Improved developmental screening and surveillance through Health IT

So besides this, The Upshot, and Healthcare Triage, I also spend a fair amount of time doing actual research. Much of it is in the use of information technology to improve pediatric care. In fact, we have a new paper out in JAMA Pediatrics, “Use of a Computerized Decision Aid for Developmental Surveillance and Screening: A Randomized Clinical Trial”:

Importance: Developmental delays and disabilities are common in children. Research has indicated that intervention during the early years of a child’s life has a positive effect on cognitive development, social skills and behavior, and subsequent school performance.

Objective: To determine whether a computerized clinical decision support system is an effective approach to improve standardized developmental surveillance and screening (DSS) within primary care practices.

Design, Setting, and Participants: In this cluster randomized clinical trial performed in 4 pediatric clinics from June 1, 2010, through December 31, 2012, children younger than 66 months seen for primary care were studied.

Interventions: We compared surveillance and screening practices after adding a DSS module to an existing computer decision support system.

Main Outcomes and Measures: The rates at which children were screened for developmental delay.

Developmental delay is a real issue in kids, and we do a rather crappy job of noticing it. The AAP and others recommend screening at 9, 18, and 30 months, and surveillance at other visits. When I say surveillance, I mean the use of a standardized screening tool, which can be many pages long.

As you can imagine, this doesn’t happen.

We have long been studying a system we created called Child Health Improvement through Computer Automation (CHICA). Many studies using it can be found here. For this study, we added a developmental screening module. At 9, 18, or 30 months (of close to it), the system provided automated and personalized ASQ questionnaires to parents in the waiting room to fill out. These were then scored (automatically or by physicians), and then the docs were coached through proper referral or follow-up if necessary. At other visits, parents were asked questions to determine if further screening should occur. If so, the system started the process again.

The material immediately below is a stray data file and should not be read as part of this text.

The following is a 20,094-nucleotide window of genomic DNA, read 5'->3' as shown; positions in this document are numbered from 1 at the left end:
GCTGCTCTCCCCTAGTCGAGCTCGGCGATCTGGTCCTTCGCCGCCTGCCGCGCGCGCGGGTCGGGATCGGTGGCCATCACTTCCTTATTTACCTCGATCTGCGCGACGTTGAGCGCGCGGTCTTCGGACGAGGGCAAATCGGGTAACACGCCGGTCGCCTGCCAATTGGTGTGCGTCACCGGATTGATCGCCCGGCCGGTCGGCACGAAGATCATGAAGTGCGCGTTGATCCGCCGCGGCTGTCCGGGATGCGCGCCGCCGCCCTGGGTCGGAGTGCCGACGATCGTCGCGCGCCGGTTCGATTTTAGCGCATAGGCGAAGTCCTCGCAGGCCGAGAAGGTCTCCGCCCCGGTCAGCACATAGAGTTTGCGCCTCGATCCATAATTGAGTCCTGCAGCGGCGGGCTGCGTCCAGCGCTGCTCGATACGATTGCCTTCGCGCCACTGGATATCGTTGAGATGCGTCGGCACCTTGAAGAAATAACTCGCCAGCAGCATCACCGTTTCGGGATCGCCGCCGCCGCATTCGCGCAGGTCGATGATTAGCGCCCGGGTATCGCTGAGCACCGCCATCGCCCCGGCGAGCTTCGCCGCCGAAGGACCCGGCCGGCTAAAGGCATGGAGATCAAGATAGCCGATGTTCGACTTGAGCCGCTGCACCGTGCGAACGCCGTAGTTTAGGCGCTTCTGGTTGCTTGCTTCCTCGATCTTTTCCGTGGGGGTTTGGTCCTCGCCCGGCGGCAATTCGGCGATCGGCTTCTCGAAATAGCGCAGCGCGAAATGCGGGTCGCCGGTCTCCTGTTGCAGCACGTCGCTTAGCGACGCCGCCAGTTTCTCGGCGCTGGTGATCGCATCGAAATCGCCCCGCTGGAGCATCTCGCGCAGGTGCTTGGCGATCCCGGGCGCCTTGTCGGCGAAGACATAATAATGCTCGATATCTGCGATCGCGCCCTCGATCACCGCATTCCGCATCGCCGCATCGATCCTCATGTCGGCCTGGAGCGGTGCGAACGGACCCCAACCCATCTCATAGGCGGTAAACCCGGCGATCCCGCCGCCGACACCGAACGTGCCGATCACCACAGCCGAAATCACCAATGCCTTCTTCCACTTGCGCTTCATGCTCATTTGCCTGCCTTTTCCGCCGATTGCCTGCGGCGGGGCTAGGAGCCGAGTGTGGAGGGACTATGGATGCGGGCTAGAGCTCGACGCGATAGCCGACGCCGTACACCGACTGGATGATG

We conducted a randomized controlled trial, by clinic, in four clinics. The main outcome of interest was the percentage of kids screened appropriately.

We found that they system improved the rate at which kids were screened at 9, 18, and 30 months significantly (85.0% vs 24.4%, P < .001). If odds ratios are your thing, being in an intervention clinic improved your odds of being screened by 15.6. Interestingly, the rates of positive screens weren’t different in the clinics. This means that it’s not that screening only occurs in high risk kids in the control clinics. We’re likely just not doing enough of it.

We did pick up kids earlier, however. The average age of a kid diagnosed in the intervention clinics was 17 months. In the control clinics it was 28 months. Since it’s believed that earlier intervention leads to better outcomes, this is also a big deal.

Surveillance improved, too. In control clinics, about 42% of parents were surveilled, compared to 72% of parents in intervention clinics (P=0.04).

It’s hard to write about your own research. I mean, can you really expect me to be totally objective? So take the following with a grain of salt:

First, I think we spend too much time looking at health IT and focusing on its ability to improve spending or access through efficiency. I think that’s questionable. I think it really has the chance to make an impact in quality, and that’s where we’ve focused out efforts. They keep on bearing fruit. More focus should be put on quality.

Second, I think CHICA is a remarkable system with amazing potential. It’s not an ADHD system, or a maternal depression system, or an iron deficiency anemia system, of an asthma system, or even a developmental screening system. It’s an everything system. It allows for target screening and monitoring of all pediatric conditions simultaneously, and its prioritization scheme allows it to figure out which things should be done when. It doesn’t require changes in practice when new guidelines come out. It does it all, and it realizes you can’t do everything at every visit.

We know we’ve got to get CHICA on larger platforms, or get it all online, and we’re working on that. If I don’t write about CHICA more here, it’s only because I’m aware of the inherent conflict of interest of using the blog for that purpose. But maybe I’ve been selling you short. Let me know what you think. I’ll leave comments open here.


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